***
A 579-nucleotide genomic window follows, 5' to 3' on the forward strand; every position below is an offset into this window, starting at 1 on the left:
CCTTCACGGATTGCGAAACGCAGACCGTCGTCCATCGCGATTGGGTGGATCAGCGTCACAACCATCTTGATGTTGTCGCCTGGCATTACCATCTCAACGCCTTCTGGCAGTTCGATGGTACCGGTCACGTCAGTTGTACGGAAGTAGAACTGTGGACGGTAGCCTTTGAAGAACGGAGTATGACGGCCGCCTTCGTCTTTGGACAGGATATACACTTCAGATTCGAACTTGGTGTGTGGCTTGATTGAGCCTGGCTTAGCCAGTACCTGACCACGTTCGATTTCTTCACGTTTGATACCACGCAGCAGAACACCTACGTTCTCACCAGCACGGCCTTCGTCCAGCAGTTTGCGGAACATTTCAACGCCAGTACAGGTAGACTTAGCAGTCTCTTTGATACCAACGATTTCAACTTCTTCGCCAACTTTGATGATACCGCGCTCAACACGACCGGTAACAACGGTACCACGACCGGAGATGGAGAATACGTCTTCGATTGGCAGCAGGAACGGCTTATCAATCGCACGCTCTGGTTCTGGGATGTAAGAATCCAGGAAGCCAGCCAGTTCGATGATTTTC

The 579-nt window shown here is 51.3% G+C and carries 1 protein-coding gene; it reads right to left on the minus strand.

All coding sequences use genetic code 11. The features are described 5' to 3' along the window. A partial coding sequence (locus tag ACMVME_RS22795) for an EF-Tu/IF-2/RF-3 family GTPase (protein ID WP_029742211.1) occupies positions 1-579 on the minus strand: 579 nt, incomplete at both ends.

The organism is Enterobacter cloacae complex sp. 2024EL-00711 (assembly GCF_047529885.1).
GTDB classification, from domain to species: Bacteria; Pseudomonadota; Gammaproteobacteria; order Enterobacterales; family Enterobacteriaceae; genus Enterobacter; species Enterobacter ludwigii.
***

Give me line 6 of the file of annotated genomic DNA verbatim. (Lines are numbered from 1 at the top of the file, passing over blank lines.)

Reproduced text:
GTDB classification, from domain to species: Bacteria; Pseudomonadota; Gammaproteobacteria; order Enterobacterales; family Enterobacteriaceae; genus Enterobacter; species Enterobacter ludwigii.